After we had gotten him seated on the couch and supplied with drinks and eats, Dad turned to me. “Glasses,” he said simply.
 I nodded sheepishly and went to fetch them.
I learned something from this:
         1. When acquiring a new boyfriend, always ascertain health concerns.
         2.  Don’t ever try to outguess your optician.
         3. Don’t be vain.
       You learned it here.

Wednesday, October 11, 2017

Scream


When you’re canoeing with your spouse,
‘Cause you must ‘get out of the house!’,
When falling in that cold, wet stream,
The honest thing to do is scream.

When movies reach a fever pitch,
With scary scenes that make you twitch,
And monsters to freeze your bloodstream,
The proper thing to do is scream.

Your lotto ticket, you have scratched,
And all your numbers are a match,
So coming true are all your dreams,
You’re right, the thing to do is scream.

When standing in the line to see,
Your heartthrob sing like a banshee,
Then he’s right there! His teeth agleam,
The coolest thing to do is scream.

Your day has gone from bad to worse,
You feel you’re underneath a curse,
The last straw: Toddler. Diaper cream.
The healthy thing to do is scream.

Now it’s October, ghosts abound,
And goblins, too, so you have found,
They’re on your street and on a theme,
They’re out to scare you. Yes, please scream.

Once a month, Karen and friends (ie. us) become poem-ists.
On a theme.
This month? Scream!
Do it. It's fun!

Visit the others and see what they have done . . .

Karen of Baking In A Tornado: You Scream
Dawn of Cognitive Script: A Bootiful Scream

Tuesday, October 10, 2017

Happily (?) Wed

Still in a poetry mood.
Another of my Dad's favourite stories. 
And, who knows . . . maybe it happened . . .?

They’d been married one week, plus a day,
Sylvester and his good wife, May.
And May thought she should mark the date,
With something special for her mate.

A chicken dinner was her plan
She dug out pot and frying pan,
Consulted her mom’s recipes,
For gastronomic ecstasies.

All afternoon, she cooked and stirred,
By her love for her Sylvester, spurred,
At last she had the table set,
With goodies from her kitchenette.

She heard his step upon the stair,
And quickly pulled him to his chair,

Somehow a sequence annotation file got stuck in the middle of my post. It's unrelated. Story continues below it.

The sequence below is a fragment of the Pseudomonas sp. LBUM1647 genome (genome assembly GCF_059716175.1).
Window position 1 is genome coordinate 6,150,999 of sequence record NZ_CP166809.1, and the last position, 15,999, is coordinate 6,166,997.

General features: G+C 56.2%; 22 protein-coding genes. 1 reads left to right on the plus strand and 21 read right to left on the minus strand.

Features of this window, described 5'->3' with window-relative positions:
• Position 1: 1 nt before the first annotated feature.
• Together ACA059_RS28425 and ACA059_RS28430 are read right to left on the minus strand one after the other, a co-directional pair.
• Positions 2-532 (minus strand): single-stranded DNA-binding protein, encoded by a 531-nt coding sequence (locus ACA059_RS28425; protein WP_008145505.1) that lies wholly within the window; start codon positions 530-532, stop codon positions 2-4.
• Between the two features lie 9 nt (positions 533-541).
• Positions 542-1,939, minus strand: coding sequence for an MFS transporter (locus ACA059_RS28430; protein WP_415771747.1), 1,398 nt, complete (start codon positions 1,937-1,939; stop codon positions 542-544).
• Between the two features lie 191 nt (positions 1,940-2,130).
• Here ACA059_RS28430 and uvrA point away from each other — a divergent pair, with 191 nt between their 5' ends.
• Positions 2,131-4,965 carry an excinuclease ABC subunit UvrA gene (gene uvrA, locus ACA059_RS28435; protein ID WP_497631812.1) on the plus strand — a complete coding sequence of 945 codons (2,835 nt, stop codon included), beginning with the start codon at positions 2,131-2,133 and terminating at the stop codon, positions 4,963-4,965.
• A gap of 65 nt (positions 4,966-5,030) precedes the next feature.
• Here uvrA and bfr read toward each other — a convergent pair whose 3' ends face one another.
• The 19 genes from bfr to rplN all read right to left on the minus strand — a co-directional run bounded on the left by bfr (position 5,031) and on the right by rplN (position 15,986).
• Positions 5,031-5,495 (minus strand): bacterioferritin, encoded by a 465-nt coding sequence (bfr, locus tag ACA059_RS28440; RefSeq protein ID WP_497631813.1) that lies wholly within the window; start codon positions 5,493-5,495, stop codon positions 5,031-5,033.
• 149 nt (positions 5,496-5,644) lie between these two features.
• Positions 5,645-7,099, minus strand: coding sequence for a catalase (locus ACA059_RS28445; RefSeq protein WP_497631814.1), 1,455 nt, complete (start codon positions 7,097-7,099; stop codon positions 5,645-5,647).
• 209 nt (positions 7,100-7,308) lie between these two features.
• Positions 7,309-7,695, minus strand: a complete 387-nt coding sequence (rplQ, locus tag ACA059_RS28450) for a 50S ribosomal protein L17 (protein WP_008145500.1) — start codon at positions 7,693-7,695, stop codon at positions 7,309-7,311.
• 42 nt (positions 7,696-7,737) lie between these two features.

He saw the things that she had done
And gently hugged his Honey-bun.

They ate enthusiastically,
Of fluffy spuds and buttered peas,
And other dishes by the score,
Each one, another to adore.

But when the crowning dish arrived,
So very prettily contrived,
He carved, and laid the pieces down,
And poured out fine, rich gravy; brown.

Then the anticipated taste,
And, suddenly, his smile displaced.
“My dear,” he said, with quite a sniff,
“What did you stuff the chicken with?”

She smiled upon him brilliantly,
Then sighed and answered blissfully,
“That part, I didn’t have to follow,
For the chicken wasn’t hollow!”

Monday, October 9, 2017

Love's Harvest

The prayers for rain had ended and the prayers for sun commenced,
Throughout the farming year, the pleas for either kept us tense.
The harvest was upon us and the grain was ripened gold,
The time was short to gather in before the snow and cold.

Most of the farmers had commenced. Their silos being filled.
But Ross’ sat neglected. He’d spent the summer ill.
His neighbours eyed his quiet fields and shook their heads. “When done,
I’ll go and help poor Ross,” they said, “One cannot waste the sun!”

That Sunday, those attending church received a big surprise,
When the Bishop told them: On the morrow, snow would fly.
“I know the Sabbath is for God,” he said, and then he grinned.
“But today I’ll harvest Ross’ crops. Now who can I count in?”

The meetings were abandoned. The run for trucks became a race,
And one, by one, combines and grain trucks came to Ross’ place.
While the men and boys were driving, girls and women, too,
Make thick, delicious sandwiches and ladled bowls of stew.

Now dew can halt a harvest, one needs dry to get the grain,
And as the light began to fade, they eyed the sky again.
But in the west an arch appeared, a chinook had filled the sky,
A promise they could carry on, that they’d stay warm and dry.

Throughout the night, they harvested, not one got any sleep,
And by the morning, they had won, there was nothing left to reap.
Tired, but glad, they filed home and into slumber swept,
The promised snow appeared and dropped two inches while they slept.

Only Ross of all those men had gotten in his grain,
But nary one of those who helped did fret, grip or complain,
Indeed, that day, through service, what they gained could not be bought,
For those who gave so willingly, a real Love’s Harvest had been got.

Mondays do get knocked a lot,
With poetry, we three besought,
To try to make the week begin,
With gentle thoughts--perhaps a grin?
So Jenny and Delores, we,
Now post our poems for you to see.

And when you’ve read what we have brought,
Did we help? Or did we not . . .

And next week in our neighbourhood,
We tackle 'History'. It will be good!

Sunday, October 8, 2017

Indictable at 10

The Victim
The question was innocent enough. “Daddy? How old were you when you started driving?”
The answer was anything but.
Innocent, that is.
Let’s leave Dad there for a moment while I explain something . . .
Okay, I know that, for most people, learning to drive begins at the ripe old age of 14.
In the farming and ranching community, however, it’s a tad different.
Farm and ranch kids start driving as soon as they can see over the dashboard.
Oh, never on real roads.
But in the fields, especially during seeding and harvest, they are needed.
Back to my question . . .
“Daddy?”
“I was ten,” he told me. “I learned how to drive when I was ten. And then I stole a car.”
Now there’s something you don’t hear every day. I stared at him. “Ummm . . . okay . . . details, please?”
He sighed and smiled. “My buddies, Bernard and DeVere, and I were walking home from school. Grade five.”
“I’m with you so far.” He had my total attention.
“And we were walking past DeVere’s house. And there, parked in the driveway, was DeVere’s dad’s car. A Model A Ford."
"With the keys inside.”
I should explain that people did that back in the thirties. Crime hadn’t been invented yet. Moving on . . .